How popular is the baby name Tunisia in the United States right now? How popular was it historically? Find out using the graph below! Plus, see baby names similar to Tunisia and check out all the blog posts that mention the name Tunisia.

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Popularity of the Baby Name Tunisia

Number of Babies Named Tunisia

Born in the U.S. Since 1880

Posts that Mention the Name Tunisia

Sicilian Baby Named for Uncle Sam During WWII

Uncle Sam army posterOn July 9, 1943, the Allies invaded the island of Sicily. Within six weeks they had expelled the Axis entirely, opening up Mediterranean sea lanes for Allied ships and setting the stage for the invasion of mainland Italy.

But before the battle was over, in early August, two American servicemen — 1st Lt. Lawrence Taylor (who was a doctor) and Sgt. Milton Spelman — helped a Sicilian woman give birth a baby boy amid the chaos.

As a thank-you to the American doctor, she decided to name the baby Sam after Uncle Sam.

“The shells were landing all about,” Taylor recalled, “but we got through the delivery okay. The mother, who lived in New York once, told us her husband was with an Italian combat unit near Rome and believed in fascism. But she didn’t. Spelman and I became little Sam’s god-fathers.”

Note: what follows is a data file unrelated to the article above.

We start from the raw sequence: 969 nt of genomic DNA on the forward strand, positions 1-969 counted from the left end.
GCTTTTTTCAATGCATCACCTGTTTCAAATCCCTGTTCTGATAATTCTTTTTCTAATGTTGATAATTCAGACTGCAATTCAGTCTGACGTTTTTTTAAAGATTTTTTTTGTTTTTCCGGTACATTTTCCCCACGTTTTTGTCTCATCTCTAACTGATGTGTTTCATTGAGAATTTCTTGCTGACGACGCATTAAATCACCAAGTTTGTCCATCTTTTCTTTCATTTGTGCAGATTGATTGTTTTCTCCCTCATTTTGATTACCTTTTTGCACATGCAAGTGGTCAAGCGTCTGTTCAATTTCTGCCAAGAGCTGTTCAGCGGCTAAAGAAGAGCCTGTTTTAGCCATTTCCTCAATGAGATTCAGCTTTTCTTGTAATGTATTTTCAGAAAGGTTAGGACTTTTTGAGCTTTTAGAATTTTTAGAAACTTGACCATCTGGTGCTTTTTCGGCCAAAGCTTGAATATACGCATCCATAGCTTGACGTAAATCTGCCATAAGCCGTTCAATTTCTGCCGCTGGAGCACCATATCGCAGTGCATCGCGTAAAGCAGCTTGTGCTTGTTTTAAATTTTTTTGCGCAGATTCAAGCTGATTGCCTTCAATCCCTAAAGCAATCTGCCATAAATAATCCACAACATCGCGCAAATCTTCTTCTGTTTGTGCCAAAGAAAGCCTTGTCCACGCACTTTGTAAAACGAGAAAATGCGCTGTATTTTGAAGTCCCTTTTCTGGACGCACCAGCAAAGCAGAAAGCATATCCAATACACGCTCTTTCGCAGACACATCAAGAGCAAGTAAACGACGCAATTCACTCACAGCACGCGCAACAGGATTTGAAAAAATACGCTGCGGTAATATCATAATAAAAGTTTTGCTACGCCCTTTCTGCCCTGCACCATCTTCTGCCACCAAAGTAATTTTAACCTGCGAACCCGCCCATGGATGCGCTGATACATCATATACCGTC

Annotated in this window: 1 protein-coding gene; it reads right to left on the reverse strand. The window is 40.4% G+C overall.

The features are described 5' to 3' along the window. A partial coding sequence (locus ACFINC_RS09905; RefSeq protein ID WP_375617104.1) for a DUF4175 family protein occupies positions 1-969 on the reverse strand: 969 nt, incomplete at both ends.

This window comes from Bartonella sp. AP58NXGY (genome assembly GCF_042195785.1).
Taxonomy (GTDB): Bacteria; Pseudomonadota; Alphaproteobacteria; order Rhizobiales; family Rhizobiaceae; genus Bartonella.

So how did Uncle Sam get his name? The Library of Congress says that the origin of the term “Uncle Sam” is obscure, but “[h]istorical sources attribute the name to a meat packer who supplied meat to the army during the War of 1812” — Samuel Wilson (1766-1854) of Troy, New York. According to the story, the soldiers who knew of “Uncle Sam” Wilson began to associate his nickname with the “U.S.” stamp on packaged meats, and over time the nickname simply became associated with anything marked “U.S.”

The name Samuel comes from the Hebrew name Shemuel/Shmuel and is typically defined as “name of God” (shem + el). Another possible definition is “heard of God” (shama + el).

Sources:

More WWII baby names: Adolf Hitler, Dorie, Fifinella, Hai-Hu, Irene, Jesse Roper, Linda Ann, Linda Vista, Roger, Tunisia, Vee